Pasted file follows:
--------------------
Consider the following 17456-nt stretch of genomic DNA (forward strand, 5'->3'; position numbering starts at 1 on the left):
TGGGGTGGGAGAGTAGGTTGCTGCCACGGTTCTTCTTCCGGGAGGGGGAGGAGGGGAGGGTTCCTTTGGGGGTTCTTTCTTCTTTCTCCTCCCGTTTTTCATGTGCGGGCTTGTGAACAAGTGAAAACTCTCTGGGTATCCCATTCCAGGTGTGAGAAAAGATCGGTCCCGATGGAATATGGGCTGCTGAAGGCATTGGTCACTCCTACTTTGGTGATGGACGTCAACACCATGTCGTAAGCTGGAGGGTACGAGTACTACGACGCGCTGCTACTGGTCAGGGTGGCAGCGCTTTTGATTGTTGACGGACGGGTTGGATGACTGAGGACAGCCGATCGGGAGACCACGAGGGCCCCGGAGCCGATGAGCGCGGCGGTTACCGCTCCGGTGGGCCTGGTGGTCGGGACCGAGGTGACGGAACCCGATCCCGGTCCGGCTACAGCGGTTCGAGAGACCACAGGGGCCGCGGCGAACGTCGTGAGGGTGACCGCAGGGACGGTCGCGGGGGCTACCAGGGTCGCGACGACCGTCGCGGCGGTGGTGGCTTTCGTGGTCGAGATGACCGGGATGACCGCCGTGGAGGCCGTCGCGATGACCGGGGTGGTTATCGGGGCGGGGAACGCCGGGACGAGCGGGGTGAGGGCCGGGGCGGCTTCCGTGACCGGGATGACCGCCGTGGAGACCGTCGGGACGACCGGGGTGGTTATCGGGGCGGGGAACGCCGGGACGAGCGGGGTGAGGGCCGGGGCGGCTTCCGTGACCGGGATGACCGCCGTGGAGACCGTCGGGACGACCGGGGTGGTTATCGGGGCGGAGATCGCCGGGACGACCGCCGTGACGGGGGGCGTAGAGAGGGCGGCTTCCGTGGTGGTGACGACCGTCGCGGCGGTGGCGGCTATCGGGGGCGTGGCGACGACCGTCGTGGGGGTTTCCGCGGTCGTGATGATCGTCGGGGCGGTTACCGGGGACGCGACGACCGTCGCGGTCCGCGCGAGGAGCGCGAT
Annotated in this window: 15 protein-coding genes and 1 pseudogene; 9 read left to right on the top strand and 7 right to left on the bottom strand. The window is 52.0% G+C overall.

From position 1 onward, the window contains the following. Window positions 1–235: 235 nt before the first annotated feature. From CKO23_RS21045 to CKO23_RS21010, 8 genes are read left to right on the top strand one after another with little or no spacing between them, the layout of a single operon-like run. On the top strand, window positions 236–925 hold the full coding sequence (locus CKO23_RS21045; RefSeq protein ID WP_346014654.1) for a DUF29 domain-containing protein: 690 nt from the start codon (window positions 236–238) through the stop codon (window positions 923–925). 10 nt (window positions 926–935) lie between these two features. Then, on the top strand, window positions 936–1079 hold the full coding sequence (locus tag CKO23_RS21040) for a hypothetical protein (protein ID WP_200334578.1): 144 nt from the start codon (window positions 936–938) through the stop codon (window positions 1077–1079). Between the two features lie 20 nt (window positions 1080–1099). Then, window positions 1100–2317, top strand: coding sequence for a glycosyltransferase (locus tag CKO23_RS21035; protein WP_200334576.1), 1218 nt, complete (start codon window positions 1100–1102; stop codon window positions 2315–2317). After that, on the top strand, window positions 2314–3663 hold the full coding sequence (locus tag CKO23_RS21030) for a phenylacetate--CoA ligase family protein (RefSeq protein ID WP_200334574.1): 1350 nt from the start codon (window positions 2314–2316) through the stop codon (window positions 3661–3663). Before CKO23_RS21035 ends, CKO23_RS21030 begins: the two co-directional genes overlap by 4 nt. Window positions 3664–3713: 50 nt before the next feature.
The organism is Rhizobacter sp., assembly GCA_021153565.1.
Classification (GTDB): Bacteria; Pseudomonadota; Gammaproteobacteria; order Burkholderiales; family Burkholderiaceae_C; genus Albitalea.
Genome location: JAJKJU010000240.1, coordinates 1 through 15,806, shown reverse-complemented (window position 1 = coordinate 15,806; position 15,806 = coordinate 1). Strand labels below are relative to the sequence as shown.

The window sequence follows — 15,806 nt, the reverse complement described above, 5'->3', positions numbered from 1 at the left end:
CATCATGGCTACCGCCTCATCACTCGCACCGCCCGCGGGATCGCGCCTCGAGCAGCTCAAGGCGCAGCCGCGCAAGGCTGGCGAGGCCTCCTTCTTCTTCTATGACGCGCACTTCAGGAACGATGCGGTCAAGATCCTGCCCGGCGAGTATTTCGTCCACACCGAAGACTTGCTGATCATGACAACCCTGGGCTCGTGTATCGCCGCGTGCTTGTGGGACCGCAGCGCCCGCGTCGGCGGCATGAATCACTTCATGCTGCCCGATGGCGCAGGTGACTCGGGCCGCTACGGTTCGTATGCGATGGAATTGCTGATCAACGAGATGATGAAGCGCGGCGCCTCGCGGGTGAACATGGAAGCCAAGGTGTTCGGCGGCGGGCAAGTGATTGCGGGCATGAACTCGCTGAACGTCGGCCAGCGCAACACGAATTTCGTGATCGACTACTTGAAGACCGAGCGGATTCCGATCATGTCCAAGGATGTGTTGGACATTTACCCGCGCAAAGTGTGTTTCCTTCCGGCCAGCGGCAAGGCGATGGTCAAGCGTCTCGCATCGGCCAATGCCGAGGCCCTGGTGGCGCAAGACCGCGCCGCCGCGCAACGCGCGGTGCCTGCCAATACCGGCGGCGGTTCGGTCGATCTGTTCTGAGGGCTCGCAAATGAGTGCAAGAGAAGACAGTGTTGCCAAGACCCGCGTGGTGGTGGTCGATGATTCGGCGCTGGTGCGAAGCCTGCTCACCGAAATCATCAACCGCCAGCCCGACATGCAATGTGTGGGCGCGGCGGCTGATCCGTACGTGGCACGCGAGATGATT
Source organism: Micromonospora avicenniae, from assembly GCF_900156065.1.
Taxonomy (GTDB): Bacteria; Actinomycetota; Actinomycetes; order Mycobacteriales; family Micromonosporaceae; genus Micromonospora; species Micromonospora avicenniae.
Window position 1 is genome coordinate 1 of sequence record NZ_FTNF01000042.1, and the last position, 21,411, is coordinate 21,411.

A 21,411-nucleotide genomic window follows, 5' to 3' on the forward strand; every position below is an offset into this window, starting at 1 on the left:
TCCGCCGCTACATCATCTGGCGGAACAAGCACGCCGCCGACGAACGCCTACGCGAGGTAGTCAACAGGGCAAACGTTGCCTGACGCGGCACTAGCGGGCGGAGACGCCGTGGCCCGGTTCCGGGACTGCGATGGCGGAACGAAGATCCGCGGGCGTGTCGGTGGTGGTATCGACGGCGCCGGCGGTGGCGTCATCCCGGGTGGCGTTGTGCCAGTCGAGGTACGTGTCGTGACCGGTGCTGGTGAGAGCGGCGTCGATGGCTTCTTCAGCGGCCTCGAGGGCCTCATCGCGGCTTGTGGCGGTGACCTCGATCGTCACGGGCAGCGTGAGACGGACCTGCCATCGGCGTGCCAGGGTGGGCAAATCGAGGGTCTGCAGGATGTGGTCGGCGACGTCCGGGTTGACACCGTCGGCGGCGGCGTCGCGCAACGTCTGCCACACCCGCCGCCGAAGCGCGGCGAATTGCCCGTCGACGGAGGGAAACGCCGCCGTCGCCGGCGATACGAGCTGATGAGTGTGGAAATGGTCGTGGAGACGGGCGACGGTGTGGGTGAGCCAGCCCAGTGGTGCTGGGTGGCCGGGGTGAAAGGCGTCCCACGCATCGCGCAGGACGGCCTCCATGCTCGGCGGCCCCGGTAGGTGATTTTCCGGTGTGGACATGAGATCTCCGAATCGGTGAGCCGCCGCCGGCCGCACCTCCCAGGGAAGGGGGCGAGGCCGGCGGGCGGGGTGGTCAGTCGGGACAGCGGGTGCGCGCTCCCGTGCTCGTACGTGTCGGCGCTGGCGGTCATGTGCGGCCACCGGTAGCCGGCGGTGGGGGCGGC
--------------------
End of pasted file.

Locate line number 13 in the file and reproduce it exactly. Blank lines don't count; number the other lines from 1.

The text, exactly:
A 21,411-nucleotide genomic window follows, 5' to 3' on the forward strand; every position below is an offset into this window, starting at 1 on the left: